Photos shared on social media by rescuers showed a mangled cable car, along with at least two downed cables, next to rows of pine trees high above Lake Maggiore. The collapse occurred at a relatively high point on the cable car's 20-minute ride, which starts lakeside and leads to a popular vista about 5,000 feet above sea level, an area that includes a ski resort and an amusement park.
"The fall was obviously significant," Walter Milan of the Alpine rescue service told Rai News 24. He said the cables were particularly high off the ground at that point on the course.
Infrastructure Minister Enrico Giovannini said there would be a government inquiry into the incident.
According to the newspaper Corriere della Sera, the cable car system had reopened April 24 after a closure during Italy's coronavirus-related lockdown. The system had been renovated in 2016, the newspaper said, undergoing a high-tech examination of the cable tightness. The cabins were also upgraded.
The cable car system's website says the service was inaugurated in 1970, with two cars and one stop at a midway point between the lakeside and mountaintop. The site says the cable car is an "integral part" of tourism in the area, which is 75 minutes by car from Milan.
Politicians and other Italian figures expressed sadness about the collapse.
"With shock, I am following the news of the tragedy of the cable car #Verbania #Mottorone on a Sunday that should have been one of sunshine and hope and which for many families will be one of mourning and despair," tweeted Enrico Letta, head of Italy's Democratic Party.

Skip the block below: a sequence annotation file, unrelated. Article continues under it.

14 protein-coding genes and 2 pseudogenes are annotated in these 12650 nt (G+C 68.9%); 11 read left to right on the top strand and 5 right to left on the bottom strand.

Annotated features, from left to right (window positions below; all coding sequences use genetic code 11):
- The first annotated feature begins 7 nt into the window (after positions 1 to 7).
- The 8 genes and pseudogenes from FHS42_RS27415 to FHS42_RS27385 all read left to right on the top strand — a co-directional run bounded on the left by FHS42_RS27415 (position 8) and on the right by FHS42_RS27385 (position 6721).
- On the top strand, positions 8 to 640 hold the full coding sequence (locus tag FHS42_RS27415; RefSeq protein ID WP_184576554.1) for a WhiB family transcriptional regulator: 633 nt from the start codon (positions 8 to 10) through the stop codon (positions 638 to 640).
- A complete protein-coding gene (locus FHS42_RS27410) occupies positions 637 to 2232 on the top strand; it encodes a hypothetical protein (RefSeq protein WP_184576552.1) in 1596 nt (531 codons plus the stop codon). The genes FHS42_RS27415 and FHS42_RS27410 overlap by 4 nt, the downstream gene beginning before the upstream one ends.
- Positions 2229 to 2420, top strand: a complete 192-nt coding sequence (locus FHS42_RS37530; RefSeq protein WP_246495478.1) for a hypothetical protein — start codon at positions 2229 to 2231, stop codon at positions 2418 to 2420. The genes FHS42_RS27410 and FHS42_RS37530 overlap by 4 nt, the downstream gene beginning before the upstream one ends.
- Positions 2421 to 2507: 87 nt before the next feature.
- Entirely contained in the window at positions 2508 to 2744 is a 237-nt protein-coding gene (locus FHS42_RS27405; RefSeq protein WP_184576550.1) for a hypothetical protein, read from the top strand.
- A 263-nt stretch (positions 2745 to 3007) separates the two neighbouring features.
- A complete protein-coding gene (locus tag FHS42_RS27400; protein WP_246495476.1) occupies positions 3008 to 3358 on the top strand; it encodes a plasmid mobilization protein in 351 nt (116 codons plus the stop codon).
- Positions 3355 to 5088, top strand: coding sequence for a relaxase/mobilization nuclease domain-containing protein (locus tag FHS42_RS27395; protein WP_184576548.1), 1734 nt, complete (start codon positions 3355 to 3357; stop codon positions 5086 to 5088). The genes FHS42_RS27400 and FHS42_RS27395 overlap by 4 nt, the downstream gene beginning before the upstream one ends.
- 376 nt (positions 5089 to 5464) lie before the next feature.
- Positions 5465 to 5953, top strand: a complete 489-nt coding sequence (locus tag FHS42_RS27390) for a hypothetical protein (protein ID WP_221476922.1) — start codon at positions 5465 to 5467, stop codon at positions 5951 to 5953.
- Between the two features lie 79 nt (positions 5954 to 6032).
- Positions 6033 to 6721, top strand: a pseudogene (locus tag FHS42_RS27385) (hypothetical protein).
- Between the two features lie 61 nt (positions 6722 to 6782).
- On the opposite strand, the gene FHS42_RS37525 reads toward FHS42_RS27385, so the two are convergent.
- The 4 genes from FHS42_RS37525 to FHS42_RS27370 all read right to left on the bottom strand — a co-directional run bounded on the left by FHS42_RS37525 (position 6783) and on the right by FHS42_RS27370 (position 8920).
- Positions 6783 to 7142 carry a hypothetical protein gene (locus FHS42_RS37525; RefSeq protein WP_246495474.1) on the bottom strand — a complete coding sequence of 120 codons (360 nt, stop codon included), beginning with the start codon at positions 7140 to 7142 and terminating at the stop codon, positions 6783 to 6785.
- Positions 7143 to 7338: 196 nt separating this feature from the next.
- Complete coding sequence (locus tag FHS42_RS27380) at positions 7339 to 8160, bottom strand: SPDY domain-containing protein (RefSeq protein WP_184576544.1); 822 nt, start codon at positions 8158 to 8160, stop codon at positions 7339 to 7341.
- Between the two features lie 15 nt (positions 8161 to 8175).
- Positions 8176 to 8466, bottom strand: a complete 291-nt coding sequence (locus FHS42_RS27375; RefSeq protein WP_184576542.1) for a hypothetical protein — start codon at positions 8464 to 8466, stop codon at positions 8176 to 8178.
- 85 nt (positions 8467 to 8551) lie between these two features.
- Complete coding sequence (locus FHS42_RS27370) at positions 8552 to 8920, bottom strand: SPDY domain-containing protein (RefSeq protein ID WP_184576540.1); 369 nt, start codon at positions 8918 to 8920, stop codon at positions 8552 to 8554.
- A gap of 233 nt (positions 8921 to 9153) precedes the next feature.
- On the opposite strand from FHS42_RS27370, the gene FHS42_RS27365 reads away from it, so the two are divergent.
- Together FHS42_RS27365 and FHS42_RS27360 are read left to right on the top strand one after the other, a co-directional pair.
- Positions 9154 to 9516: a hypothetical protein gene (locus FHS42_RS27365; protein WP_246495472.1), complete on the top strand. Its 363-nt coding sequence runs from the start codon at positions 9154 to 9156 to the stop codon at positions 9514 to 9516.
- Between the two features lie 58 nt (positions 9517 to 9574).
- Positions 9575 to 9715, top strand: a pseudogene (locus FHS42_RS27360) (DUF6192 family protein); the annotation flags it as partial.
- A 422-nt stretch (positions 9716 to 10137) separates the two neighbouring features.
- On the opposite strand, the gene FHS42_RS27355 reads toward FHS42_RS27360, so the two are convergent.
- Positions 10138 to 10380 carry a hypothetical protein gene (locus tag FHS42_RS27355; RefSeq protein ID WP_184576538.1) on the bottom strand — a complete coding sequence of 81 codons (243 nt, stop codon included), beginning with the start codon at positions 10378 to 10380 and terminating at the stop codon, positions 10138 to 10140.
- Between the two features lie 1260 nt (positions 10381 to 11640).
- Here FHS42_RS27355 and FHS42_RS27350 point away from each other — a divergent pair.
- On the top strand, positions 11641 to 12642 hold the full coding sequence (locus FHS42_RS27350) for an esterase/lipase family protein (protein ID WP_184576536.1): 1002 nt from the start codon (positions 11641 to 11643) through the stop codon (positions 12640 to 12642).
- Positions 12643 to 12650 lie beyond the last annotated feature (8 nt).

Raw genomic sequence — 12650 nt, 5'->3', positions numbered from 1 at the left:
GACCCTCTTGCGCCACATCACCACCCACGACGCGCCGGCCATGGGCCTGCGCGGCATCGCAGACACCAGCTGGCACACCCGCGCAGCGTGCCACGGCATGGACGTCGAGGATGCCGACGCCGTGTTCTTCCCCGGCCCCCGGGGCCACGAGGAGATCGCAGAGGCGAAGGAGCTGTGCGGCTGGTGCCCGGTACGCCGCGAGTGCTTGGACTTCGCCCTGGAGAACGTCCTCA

"A prayer for the children admitted in serious condition," said Attilio Fontana, governor of the Lombardy region, the site of the collapse.
Prime Minister Mario Draghi said in a statement that he was in touch with local authorities and civil protection.
"I express the condolences of the entire government to the families of the victims, with a special thought for the children who were seriously injured and their families," Draghi said.
Italy has been no stranger to deadly infrastructure-related accidents, most recently in 2018, when a highway bridge in Genoa collapsed during a torrential rainstorm, killing more than 40. Italy also suffered a ski gondola disaster in 1998, though it was not an infrastructure failure but a freak incident: A U.S. Marine Corps aircraft, flying too low, severed a cable, causing 20 people to plunge to their deaths.
Published : May 23, 2021
By : The Washington Post · Chico Harlan